This is the fourth post in a series of introductions by Sustainable Community Organizers working in the Midwest. This post is by Patricia Lamas from the Twin Cities Summer of Solutions program.
Hello! My name is Patricia Lamas, and I began working with MN350 this September on a project called the “Barter to Cash Network.” We’re developing a new system for creative resource generation and community engagement, and we aim to spread it as a model for nonprofits and to our partners in climate movement. How will it work? Instead of sustaining our organization on direct monetary donations, we are inviting people to offer their diverse skills and resources – truly anything on hand. Maybe Susan has a surplus of cinder blocks, or a knack for home repair. Jim might take his dog to the park every morning, and wouldn’t mind picking up another playmate on the way. Whether or not MN350 can use these contributions, someone else in the community can! The idea is a system similar to craigslist.com, only the proceeds go to funding the work of the organization. This way, donations can be infinitely creative, and just as fun – all while creating new connections among members of the local community.
The Barter to Cash Network isn’t just a way to build excitement among donors, though. By putting the future of MN350 directly into the hands of its everyday supporters, this model challenges the traditional notion that nonprofits must survive on third-party charity. In the convention model, there is a natural divide between the “haves” and the “have-nots,” and wealth only flows from the former to the latter. What’s more, the sense seems to be that nonprofit work is and should be both driven and funded by altruism. People feel good for doing it, and they feel good for supporting it. If you were to randomly give your money to someone else so they could do nice things, where would you choose to put it? Probably in the hands of those who look the most needy – and indeed the most selfless, because you wouldn’t want to be funding any shady self-interest. Right? Unfortunately, this outlook has created a battle for pity among nonprofits. They need plenty of problems to get handouts, and they’d better not get caught looking self-reliant. Without question, this model is unsustainable. Movements for change must adopt an enlightened self-interest that is fulfilled through the thriving of the community at large.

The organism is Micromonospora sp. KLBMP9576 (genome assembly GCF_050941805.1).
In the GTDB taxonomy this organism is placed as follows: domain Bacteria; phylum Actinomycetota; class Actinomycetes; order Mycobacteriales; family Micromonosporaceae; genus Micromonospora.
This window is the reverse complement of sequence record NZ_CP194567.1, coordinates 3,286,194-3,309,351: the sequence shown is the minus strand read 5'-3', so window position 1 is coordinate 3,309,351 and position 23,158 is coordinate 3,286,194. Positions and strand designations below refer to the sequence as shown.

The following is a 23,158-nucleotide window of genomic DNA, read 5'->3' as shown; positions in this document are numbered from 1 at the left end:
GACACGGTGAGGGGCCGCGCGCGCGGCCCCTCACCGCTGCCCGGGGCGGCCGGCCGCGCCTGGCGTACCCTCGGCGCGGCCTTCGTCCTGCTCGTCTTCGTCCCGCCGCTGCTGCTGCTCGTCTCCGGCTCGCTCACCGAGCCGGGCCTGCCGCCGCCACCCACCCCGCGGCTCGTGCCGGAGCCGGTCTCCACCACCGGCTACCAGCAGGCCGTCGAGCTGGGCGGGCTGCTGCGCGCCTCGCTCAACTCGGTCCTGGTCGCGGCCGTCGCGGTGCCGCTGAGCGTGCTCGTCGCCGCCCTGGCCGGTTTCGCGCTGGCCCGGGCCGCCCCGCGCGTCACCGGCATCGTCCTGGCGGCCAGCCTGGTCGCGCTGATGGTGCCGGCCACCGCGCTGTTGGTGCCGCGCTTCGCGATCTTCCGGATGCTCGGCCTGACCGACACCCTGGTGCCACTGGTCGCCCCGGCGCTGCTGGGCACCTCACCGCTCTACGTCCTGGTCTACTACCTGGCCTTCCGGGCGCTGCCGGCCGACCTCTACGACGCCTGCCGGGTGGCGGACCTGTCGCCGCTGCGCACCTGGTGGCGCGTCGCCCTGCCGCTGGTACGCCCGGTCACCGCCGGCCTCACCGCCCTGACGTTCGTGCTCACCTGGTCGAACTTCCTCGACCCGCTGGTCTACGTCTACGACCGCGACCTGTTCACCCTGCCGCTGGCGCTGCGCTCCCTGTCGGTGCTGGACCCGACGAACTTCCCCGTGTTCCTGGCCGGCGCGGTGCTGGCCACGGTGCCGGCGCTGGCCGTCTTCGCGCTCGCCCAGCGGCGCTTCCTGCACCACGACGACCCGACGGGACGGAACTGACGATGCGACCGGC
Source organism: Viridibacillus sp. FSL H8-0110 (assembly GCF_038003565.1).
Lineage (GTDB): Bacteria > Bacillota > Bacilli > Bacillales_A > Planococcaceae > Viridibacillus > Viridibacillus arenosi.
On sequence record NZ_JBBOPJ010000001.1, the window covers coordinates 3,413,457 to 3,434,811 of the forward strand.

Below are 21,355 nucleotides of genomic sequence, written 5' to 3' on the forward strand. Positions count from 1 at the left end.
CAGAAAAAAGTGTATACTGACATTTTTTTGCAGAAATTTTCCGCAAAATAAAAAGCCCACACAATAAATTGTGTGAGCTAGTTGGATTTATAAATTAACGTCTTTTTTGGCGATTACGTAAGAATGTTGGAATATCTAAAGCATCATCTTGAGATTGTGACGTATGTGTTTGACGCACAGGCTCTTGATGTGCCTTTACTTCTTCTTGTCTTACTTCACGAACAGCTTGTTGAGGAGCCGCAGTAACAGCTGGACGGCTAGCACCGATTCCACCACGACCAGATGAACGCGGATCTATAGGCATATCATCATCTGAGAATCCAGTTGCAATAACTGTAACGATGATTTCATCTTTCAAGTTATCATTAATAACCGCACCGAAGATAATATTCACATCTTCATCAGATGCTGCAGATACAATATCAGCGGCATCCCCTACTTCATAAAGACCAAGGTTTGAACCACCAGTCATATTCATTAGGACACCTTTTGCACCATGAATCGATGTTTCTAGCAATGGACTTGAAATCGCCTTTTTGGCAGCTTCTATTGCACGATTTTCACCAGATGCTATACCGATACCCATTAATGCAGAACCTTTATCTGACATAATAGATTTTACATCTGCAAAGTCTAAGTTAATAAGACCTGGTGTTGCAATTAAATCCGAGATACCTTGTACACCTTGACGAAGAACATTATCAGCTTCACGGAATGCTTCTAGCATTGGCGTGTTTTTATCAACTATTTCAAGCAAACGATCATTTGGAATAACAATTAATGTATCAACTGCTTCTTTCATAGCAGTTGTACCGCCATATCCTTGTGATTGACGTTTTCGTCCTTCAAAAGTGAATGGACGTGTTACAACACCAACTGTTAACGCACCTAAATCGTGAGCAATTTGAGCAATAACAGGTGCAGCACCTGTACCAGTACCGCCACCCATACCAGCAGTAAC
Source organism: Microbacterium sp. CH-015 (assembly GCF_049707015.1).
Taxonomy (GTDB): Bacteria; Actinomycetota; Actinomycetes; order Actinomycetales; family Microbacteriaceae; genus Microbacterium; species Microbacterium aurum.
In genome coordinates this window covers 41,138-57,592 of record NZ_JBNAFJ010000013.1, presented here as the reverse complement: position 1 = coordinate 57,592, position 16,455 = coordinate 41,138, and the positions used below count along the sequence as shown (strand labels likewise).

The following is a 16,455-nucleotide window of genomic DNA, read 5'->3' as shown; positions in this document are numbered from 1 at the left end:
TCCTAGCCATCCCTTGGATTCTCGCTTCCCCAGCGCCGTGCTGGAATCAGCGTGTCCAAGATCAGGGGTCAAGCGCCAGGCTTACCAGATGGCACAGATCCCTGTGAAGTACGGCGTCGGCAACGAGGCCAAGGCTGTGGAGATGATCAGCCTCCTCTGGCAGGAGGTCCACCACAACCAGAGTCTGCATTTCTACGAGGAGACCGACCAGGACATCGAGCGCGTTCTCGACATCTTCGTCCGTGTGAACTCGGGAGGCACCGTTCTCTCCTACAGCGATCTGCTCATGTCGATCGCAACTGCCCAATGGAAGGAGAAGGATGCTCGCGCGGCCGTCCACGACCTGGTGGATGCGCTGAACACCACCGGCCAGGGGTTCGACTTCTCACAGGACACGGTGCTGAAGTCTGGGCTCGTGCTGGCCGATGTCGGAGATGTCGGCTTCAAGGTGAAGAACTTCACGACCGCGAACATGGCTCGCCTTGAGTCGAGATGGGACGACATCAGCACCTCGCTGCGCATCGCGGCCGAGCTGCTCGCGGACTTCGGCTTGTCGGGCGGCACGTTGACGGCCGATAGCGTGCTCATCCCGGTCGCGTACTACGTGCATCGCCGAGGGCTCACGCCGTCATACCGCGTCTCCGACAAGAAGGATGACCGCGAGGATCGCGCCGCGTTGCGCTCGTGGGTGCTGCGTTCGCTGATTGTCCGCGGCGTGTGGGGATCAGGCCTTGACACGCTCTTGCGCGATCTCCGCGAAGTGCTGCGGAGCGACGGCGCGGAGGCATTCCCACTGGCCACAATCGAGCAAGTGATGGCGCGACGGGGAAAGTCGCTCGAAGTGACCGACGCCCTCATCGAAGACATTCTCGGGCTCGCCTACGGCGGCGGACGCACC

On an everyday level, though, this project isn’t just a new fundraising model – it’s a social experiment. It’s a pilot test for a more vibrant and durable local economy based on sharing skills and using resources that are already on hand. And with each face-to-face transaction comes an opportunity for conversation, spreading the web of connectivity within the climate movement.